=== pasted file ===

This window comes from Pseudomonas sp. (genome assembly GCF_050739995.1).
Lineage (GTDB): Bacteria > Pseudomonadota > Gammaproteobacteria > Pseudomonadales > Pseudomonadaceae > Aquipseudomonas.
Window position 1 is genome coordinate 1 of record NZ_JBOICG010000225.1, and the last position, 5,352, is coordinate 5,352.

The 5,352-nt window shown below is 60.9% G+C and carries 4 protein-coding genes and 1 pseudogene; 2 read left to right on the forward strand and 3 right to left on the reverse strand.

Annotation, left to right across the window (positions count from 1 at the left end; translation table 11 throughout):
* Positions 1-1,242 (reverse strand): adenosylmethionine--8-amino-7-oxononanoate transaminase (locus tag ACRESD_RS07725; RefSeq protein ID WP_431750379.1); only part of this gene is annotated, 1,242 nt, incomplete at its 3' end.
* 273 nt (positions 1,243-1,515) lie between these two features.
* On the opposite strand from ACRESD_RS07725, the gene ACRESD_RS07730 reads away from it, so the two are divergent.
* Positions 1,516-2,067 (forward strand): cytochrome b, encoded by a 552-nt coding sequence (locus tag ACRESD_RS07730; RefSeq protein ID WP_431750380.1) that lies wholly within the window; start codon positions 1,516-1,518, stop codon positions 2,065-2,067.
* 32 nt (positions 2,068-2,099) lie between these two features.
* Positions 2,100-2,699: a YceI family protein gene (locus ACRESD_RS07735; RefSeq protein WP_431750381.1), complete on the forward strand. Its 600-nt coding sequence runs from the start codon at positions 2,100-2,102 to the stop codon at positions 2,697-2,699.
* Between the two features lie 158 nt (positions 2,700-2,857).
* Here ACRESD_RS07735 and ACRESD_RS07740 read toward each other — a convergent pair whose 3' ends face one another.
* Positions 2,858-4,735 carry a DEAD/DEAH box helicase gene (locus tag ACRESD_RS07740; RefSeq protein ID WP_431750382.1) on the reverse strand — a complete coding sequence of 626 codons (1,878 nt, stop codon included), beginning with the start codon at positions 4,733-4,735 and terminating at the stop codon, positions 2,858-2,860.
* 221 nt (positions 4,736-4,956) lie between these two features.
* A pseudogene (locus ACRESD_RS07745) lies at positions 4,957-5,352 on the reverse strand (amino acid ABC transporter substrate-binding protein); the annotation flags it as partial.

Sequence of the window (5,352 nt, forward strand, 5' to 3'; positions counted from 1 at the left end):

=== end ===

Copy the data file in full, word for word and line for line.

This window comes from Pseudomonas sp. (genome assembly GCF_050739995.1).
Lineage (GTDB): Bacteria > Pseudomonadota > Gammaproteobacteria > Pseudomonadales > Pseudomonadaceae > Aquipseudomonas.
Window position 1 is genome coordinate 1 of record NZ_JBOICG010000225.1, and the last position, 5,352, is coordinate 5,352.

The 5,352-nt window shown below is 60.9% G+C and carries 4 protein-coding genes and 1 pseudogene; 2 read left to right on the forward strand and 3 right to left on the reverse strand.

Annotation, left to right across the window (positions count from 1 at the left end; translation table 11 throughout):
* Positions 1-1,242 (reverse strand): adenosylmethionine--8-amino-7-oxononanoate transaminase (locus tag ACRESD_RS07725; RefSeq protein ID WP_431750379.1); only part of this gene is annotated, 1,242 nt, incomplete at its 3' end.
* 273 nt (positions 1,243-1,515) lie between these two features.
* On the opposite strand from ACRESD_RS07725, the gene ACRESD_RS07730 reads away from it, so the two are divergent.
* Positions 1,516-2,067 (forward strand): cytochrome b, encoded by a 552-nt coding sequence (locus tag ACRESD_RS07730; RefSeq protein ID WP_431750380.1) that lies wholly within the window; start codon positions 1,516-1,518, stop codon positions 2,065-2,067.
* 32 nt (positions 2,068-2,099) lie between these two features.
* Positions 2,100-2,699: a YceI family protein gene (locus ACRESD_RS07735; RefSeq protein WP_431750381.1), complete on the forward strand. Its 600-nt coding sequence runs from the start codon at positions 2,100-2,102 to the stop codon at positions 2,697-2,699.
* Between the two features lie 158 nt (positions 2,700-2,857).
* Here ACRESD_RS07735 and ACRESD_RS07740 read toward each other — a convergent pair whose 3' ends face one another.
* Positions 2,858-4,735 carry a DEAD/DEAH box helicase gene (locus tag ACRESD_RS07740; RefSeq protein ID WP_431750382.1) on the reverse strand — a complete coding sequence of 626 codons (1,878 nt, stop codon included), beginning with the start codon at positions 4,733-4,735 and terminating at the stop codon, positions 2,858-2,860.
* 221 nt (positions 4,736-4,956) lie between these two features.
* A pseudogene (locus ACRESD_RS07745) lies at positions 4,957-5,352 on the reverse strand (amino acid ABC transporter substrate-binding protein); the annotation flags it as partial.

Sequence of the window (5,352 nt, forward strand, 5' to 3'; positions counted from 1 at the left end):